031608hellofailure.jpgWhen asked why she wants to learn Japanese, a character in Kristen Kosmas’s play Hello Failure replies, “I want to chop away at the wilderness of my mind.” One suspects the playwright's reasons for developing her own distinctive theatrical language are the same; and, fortunately, her unique voice has a similar "clearing" effect on the audience. By the show’s end, you may find yourself walking out with a slightly less restless mind, though you may not know just what it was that moved you.

There’s not much story here in the conventional sense, but for the most part Hello Failure is consistently engaging, thanks to a witty ensemble and Kosmas’s intriguing writing. Most of the play alternates between two settings: a peculiar support group for the wives of submariners on mission and, stage left, the bathtub where one of the wives, Rebecca, has become too unhinged to make it to the meeting. As the women gather around a conference table to alternately support and undermine each other, Kosmas has fun examining the way people stay isolated while trying to commune. Though mostly amusing, these support group scenes occasionally run out of steam, and even Kosmas’s talent for idiosyncratic dialogue cannot quite compensate for the deemphasized narrative.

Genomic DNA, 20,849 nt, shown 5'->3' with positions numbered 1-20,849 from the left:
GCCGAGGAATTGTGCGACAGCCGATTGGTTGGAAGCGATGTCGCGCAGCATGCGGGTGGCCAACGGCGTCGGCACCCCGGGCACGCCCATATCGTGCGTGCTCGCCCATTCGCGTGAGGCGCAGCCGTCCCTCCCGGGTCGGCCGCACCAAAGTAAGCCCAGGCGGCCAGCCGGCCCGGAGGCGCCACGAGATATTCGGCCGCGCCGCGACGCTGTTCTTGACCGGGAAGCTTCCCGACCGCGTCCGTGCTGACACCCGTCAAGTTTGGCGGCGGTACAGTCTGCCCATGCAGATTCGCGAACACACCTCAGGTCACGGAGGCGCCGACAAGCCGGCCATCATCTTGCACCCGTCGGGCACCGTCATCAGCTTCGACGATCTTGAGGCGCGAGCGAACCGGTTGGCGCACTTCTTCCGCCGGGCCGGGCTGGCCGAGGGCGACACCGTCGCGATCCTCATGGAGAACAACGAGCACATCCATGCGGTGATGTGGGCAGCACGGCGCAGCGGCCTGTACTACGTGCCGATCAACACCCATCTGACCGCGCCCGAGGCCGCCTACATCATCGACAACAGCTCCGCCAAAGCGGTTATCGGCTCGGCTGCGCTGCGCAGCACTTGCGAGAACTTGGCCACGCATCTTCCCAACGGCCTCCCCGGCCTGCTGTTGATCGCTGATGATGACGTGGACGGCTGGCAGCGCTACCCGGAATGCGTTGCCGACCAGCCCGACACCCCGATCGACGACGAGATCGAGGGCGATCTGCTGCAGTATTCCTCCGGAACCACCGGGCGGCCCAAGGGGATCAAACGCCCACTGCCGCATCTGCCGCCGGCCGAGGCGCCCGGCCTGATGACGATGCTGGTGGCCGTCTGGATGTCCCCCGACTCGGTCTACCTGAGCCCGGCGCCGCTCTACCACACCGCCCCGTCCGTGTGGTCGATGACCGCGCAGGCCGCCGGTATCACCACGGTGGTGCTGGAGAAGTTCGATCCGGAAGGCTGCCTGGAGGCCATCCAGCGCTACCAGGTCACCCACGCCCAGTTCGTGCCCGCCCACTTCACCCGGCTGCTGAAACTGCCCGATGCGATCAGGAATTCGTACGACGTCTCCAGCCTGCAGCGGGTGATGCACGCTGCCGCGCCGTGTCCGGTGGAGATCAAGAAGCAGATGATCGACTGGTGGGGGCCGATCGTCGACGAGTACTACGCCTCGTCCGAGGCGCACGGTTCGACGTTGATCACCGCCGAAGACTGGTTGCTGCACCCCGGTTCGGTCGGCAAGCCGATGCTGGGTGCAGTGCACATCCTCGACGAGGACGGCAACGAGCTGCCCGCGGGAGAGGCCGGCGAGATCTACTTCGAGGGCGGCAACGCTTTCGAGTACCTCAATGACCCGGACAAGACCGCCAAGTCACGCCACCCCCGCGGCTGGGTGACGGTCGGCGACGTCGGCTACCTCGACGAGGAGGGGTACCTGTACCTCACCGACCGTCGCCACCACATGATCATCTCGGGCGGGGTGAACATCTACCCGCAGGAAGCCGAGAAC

But when focus shifts over to Rebecca in her bathroom, Hello Failure exhilarates, in no small part due to Matthew Maher, who is just brilliant as the failed Confederate submarine inventor Horace Hunley. As Rebecca (played by Kosmas, pictured) bonds in the tub with Hunley &mdash seemingly a figment of her imagination &mdash Maher’s hilariously nuanced performance ultimately culminates in a virtuoso tantrum that’s alone worth the price of admission. Hello Failure’s final twist, which happens after the support group bursts into Rebecca’s house for an intervention, is too delicious to spoil here, but it leads to one of the funniest apologies I’ve seen on stage, as the entire cast, in unison, recites a tortured atonement that’s almost incantatory.

Hello Failure continues through March 22nd at P.S. 122 [150 First Avenue]. Tickets cost $18.